Glue ear is the commonest cause of childhood hearing loss. The middle ear space behind the tympanic membrane (ear drum) fills with a glue-like fluid instead of air, which causes a conductive-type hearing loss. This varies in severity. The resultant hearing loss is similar to that which would be experienced after a cold, or if you were to put your fingers in your ears.
Who gets glue ear?
This is predominantly a condition of childhood with peaks at ages 2yrs and 5yrs. It is estimated that 90% of all children in England will have at least one episode of glue ear by the time they are 10yrs of age. The incidence is highest in the winter months. While it is not known exactly what the causes of glue ear are, a number of risk factors have been identified and these include:
- a family history
- exposure to cigarette smoke
- early childcare where young babies and children are exposed to more colds/flu viruses – having an older brother or sister in childcare or early primary school also increases the risk
- season of the year – ear infections are more common during the autumn and winter months
Why is glue ear a problem?
The main problem is that the hearing is impaired. This can lead to frustration and behavioural problems if prolonged and untreated, and a failure for the child to realise their true academic and social potential. It can also cause recurrent ear infections with febrile illness, severe pain, subsequent tympanic membrane rupture and discharge.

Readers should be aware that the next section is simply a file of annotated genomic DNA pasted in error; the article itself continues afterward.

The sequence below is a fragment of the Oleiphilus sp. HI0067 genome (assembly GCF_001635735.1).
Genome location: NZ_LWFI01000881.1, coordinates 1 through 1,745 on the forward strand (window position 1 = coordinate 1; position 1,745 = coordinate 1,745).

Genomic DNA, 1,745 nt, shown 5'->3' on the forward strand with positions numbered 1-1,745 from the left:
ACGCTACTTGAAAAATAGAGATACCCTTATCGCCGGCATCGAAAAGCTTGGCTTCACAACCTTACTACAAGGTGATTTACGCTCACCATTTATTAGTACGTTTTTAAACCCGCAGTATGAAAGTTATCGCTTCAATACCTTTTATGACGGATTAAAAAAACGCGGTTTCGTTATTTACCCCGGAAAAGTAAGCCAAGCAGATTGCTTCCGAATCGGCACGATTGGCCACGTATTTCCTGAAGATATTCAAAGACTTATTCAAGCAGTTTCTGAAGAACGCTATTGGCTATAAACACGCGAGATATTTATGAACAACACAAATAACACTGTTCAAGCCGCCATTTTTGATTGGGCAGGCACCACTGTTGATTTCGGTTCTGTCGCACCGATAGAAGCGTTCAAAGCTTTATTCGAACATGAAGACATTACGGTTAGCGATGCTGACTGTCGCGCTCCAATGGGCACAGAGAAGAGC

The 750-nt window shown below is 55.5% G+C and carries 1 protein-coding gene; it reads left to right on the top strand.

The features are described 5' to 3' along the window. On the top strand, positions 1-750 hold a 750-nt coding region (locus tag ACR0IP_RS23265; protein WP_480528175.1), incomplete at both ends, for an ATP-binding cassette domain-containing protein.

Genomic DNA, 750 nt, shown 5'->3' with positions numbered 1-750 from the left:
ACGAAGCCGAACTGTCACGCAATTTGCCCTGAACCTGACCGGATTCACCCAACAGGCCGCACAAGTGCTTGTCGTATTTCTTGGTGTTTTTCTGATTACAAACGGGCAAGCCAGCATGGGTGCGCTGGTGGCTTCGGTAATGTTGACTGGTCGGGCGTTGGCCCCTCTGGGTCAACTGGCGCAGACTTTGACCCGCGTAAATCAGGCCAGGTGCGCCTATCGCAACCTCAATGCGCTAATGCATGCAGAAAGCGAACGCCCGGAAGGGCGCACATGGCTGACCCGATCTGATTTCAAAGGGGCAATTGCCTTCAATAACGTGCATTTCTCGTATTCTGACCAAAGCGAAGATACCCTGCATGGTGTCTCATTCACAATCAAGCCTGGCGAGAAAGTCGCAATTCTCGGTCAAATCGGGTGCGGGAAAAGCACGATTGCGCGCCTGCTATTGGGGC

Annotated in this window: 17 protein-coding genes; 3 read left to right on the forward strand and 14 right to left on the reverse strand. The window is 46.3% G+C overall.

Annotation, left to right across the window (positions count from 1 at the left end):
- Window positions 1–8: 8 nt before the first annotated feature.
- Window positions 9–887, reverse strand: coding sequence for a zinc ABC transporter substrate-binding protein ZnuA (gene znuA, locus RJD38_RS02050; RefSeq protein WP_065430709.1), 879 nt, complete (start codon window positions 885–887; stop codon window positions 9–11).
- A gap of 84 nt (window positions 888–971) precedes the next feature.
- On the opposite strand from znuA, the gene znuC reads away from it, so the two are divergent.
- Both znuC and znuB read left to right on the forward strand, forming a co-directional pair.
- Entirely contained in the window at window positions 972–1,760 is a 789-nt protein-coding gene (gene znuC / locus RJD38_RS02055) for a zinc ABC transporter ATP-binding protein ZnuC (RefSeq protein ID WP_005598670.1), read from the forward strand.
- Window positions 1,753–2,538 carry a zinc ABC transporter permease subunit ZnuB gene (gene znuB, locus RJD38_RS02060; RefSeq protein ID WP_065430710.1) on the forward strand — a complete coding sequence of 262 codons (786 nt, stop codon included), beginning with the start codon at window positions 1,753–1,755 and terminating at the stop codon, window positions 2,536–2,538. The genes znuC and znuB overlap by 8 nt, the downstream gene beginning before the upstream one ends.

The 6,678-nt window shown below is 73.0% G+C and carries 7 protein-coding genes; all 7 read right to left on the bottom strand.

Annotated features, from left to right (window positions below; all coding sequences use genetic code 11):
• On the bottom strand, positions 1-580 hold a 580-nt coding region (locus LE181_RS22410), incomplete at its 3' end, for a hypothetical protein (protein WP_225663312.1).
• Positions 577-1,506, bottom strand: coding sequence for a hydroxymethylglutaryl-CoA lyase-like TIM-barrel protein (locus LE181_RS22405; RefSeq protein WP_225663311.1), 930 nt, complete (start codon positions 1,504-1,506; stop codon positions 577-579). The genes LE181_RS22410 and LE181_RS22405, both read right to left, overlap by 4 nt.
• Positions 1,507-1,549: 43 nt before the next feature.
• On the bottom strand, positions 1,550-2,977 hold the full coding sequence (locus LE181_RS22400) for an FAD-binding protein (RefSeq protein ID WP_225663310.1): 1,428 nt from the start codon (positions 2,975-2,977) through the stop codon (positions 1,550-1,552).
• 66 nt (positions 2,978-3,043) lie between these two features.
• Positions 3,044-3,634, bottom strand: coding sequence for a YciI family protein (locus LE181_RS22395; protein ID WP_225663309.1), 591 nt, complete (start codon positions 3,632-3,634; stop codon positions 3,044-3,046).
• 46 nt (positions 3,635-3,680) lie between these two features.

How is it diagnosed?
When fluid is present behind the tympanic membrane, it will have a particular appearance which will be obvious on otoscopic examination by your General Practitioner. Additional specialist tests may be necessary to assess the impact on your child’s hearing and these include play audiometry, tympanometry and a pure tone audiogram.
What treatment is required?
It is important to remember that children who have had a recent upper respiratory tract infection will show glue ear, and therefore 50% cases of glue ear will resolve within three months without any treatment. A period of watchful waiting of three months is, therefore, advised. Antibiotics, antihistamines, decongestants and nasal sprays have been used in the past, but there is not good evidence to prove their efficacy.
During the period of observation, I sometimes advise parents to encourage their children to use a Nasovent device, which is a balloon with a particular compliance which the child blows up, helping to open the Eustachian tube.
If the glue ear persists and is associated with a significant hearing loss or recurrent ear infections, grommet insertion may be necessary. This is a small, plastic tube which is inserted into a small incision(cut) in the ear drum, which allows middle ear pressure to equalise, even if the Eustachian tube is not functioning normally. This is inserted under a general anaesthetic on a day case basis and usually results in an immediate restoration of hearing. The grommet generally extrudes naturally between six and eighteen months, by which stage most children will have outgrown the tendency to glue ear, but unfortunately up to 30% of children may require a second grommet.
What precautions are necessary once a grommet has been inserted?
Although it is possible for your child to swim with their head under the water in the sea or swimming pool, they should not dive too deep. Because detergent is used in the bath or shower and this reduces the surface tension of water, it will be necessary to use ear plugs during these activities.
Are there any alternatives to grommet insertion?
As already stated, if the hearing loss is not significant or the glue ear is only short-lived, no treatment will be necessary. However, where it persists, the only alternative treatment would be the use of a hearing aid, but this obviously would not help in the case of recurrent infections.